David Miliband’s Goodbye to all that

“It was my bitter leave-taking of England where I had recently broken a good many conventions” writes Robert Graves in the prologue to his magisterial autobiography, Good-Bye to All That. Today we bid farewell to another giant, although of politics not literature, who has decided the grass is indeed greener on the other side… ofRead more

The winds of change in the City?

Elections to England’s County Councils will take place in May. However, last week, unnoticed to all but a few particularly diligent election watchers, the City of London Corporation held elections to its Court of Common Council – its council chamber, in layman’s terms. The City of London is a strange democratic beast. Its councillors traditionallyRead more

Playing the Generation Game

In the wake of the Budget, and with a Spending Review underway, it’s worth reflecting a bit more on the House of Lords report on Public Service and Demographic Change, published last week, particularly if you’re in health and social care. Somewhat crowded out by Budget speculation and pre-briefing, the report delineates how the relationshipRead more

The budget: did we get it right?

Yesterday we published a blog post making two predictions about today’s budget. How did we do? Prediction 1: the Budget will be a rather straightforward affair where instead of making radical changes Osborne will balance all main interests off against each other. We think we called this one right. The Chancellor halved the UK’s anticipatedRead more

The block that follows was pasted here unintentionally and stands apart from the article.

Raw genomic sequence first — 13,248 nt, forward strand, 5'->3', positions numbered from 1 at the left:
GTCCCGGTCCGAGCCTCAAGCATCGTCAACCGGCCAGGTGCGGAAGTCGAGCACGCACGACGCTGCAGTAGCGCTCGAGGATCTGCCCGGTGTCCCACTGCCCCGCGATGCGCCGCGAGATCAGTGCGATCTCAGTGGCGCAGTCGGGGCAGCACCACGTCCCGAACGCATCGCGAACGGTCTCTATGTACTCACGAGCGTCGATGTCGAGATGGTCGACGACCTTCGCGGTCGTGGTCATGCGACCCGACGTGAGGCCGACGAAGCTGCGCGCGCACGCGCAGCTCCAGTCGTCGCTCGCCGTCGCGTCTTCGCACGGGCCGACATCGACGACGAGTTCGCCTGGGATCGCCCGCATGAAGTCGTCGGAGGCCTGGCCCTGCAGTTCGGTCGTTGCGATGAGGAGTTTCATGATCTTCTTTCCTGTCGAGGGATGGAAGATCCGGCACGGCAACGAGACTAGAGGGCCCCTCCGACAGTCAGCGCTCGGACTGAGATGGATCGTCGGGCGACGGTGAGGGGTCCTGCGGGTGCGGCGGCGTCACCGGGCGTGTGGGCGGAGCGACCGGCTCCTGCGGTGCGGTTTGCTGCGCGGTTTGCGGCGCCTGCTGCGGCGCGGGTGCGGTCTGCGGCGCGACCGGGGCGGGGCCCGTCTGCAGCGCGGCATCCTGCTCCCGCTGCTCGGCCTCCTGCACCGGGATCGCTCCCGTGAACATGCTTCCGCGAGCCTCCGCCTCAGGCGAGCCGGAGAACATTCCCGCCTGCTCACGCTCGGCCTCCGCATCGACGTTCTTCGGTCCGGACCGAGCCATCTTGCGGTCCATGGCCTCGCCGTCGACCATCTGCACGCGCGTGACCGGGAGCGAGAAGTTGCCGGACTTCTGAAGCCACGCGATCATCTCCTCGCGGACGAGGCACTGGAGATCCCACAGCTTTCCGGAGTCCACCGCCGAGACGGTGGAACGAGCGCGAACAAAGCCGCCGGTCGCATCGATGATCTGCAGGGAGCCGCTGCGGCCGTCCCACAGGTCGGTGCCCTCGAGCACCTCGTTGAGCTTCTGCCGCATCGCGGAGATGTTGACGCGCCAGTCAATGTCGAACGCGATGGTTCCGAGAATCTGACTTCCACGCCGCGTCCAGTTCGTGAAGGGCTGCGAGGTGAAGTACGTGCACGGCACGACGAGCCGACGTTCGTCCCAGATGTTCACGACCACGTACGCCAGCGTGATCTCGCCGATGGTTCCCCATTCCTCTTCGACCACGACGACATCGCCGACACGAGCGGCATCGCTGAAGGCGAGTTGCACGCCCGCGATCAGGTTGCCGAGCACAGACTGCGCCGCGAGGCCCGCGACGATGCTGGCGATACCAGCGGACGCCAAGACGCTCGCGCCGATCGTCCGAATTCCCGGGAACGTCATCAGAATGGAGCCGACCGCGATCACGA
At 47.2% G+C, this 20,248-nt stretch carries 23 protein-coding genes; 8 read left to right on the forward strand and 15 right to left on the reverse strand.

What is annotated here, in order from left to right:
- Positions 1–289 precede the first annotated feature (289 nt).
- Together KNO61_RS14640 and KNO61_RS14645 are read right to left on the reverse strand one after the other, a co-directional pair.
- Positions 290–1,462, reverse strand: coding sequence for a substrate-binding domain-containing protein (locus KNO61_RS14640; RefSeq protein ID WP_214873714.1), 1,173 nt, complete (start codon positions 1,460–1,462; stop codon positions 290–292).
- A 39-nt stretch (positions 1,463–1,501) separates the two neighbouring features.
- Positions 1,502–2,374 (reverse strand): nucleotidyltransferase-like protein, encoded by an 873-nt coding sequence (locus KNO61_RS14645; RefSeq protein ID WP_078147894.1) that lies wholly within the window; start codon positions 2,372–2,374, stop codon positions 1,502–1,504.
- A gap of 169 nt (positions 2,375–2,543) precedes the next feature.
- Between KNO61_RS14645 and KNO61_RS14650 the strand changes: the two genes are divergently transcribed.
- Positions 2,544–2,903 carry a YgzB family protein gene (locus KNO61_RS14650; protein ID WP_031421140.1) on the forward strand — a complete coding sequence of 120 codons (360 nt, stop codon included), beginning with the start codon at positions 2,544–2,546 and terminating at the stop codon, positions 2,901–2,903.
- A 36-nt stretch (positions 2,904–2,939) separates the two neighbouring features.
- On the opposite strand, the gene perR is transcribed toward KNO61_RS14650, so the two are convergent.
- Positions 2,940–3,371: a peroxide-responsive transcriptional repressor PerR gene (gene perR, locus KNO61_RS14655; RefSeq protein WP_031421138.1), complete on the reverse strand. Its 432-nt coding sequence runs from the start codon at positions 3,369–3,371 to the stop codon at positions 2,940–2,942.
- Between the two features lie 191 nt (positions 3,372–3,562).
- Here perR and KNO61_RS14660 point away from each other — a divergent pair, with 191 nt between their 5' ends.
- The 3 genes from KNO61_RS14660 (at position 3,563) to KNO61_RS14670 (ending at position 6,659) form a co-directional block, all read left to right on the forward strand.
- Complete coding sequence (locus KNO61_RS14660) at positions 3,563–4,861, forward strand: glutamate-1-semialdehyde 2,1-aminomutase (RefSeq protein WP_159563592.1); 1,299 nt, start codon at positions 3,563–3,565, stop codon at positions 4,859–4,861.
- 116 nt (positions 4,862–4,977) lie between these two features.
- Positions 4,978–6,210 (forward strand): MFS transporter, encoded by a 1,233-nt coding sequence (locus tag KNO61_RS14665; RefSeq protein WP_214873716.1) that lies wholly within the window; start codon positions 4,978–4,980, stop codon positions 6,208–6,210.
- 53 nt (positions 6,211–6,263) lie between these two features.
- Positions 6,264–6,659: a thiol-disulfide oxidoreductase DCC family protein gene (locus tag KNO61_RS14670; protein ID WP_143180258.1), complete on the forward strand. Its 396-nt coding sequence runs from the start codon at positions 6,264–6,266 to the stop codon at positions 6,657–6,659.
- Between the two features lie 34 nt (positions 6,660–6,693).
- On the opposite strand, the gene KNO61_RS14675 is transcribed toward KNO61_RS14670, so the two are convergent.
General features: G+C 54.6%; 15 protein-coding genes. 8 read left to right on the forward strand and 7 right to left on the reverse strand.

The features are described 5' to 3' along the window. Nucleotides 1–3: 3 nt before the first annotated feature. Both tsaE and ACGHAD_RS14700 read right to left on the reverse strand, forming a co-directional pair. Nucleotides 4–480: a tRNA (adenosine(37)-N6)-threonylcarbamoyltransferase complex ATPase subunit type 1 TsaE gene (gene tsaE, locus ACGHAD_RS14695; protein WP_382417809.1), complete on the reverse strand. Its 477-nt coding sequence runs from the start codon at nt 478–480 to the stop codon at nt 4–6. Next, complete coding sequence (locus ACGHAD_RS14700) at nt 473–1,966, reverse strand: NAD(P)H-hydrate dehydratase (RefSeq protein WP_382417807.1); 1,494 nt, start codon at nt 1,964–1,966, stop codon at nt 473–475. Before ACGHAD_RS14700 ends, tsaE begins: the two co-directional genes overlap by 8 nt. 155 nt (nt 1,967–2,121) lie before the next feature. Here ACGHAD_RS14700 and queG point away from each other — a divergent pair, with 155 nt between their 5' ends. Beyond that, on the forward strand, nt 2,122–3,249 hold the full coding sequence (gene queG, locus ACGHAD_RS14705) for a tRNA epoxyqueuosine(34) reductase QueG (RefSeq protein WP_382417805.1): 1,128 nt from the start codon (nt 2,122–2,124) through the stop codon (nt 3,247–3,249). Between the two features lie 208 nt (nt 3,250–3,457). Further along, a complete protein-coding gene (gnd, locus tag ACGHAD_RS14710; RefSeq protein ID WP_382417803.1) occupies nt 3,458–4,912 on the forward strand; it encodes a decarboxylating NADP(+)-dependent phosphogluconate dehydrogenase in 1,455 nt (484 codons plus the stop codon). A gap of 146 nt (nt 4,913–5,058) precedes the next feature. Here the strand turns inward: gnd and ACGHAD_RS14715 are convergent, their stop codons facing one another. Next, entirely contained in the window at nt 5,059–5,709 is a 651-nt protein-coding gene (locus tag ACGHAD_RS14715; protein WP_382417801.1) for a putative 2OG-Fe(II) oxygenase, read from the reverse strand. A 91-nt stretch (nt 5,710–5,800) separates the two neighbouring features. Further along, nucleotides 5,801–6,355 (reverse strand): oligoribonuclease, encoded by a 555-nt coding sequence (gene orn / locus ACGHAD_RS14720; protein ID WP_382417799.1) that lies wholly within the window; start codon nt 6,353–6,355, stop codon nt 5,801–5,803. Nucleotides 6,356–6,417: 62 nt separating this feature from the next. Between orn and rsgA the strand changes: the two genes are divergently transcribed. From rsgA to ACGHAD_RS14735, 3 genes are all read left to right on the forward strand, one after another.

Tarzan and the Omnishambles

Lord Heseltine is eighty years old on Thursday, and this week marks a year since the ‘omnishambles’ budget. Yesterday, the government set out its response to his ‘No Stone Unturned’ report, on the search for growth and what the government can do to encourage it. Tomorrow, George Osborne will try to present a more coherentRead more

Tomorrow’s Budget: our predictions

Fierce lobbying on the Budget to date has been from three groups: those who want George Osborne to reach for some sort of fiscal stimulus (a Plan B); those who want a fiscal hatchet (drastic spending cuts); and those who want the Chancellor to opt for monetary levers (new Carney-style rate setting criteria for theRead more

The Mini Spending Review

When the Chancellor delivers his Budget speech next Wednesday he will already have one eye on his next set-piece appearance in the Commons. This week the Treasury announced it will publish a Spending Review on 26th June, establishing the parameters for departmental spending in 2015-16. That’s when the coalition’s current spending plans, drawn up shortlyRead more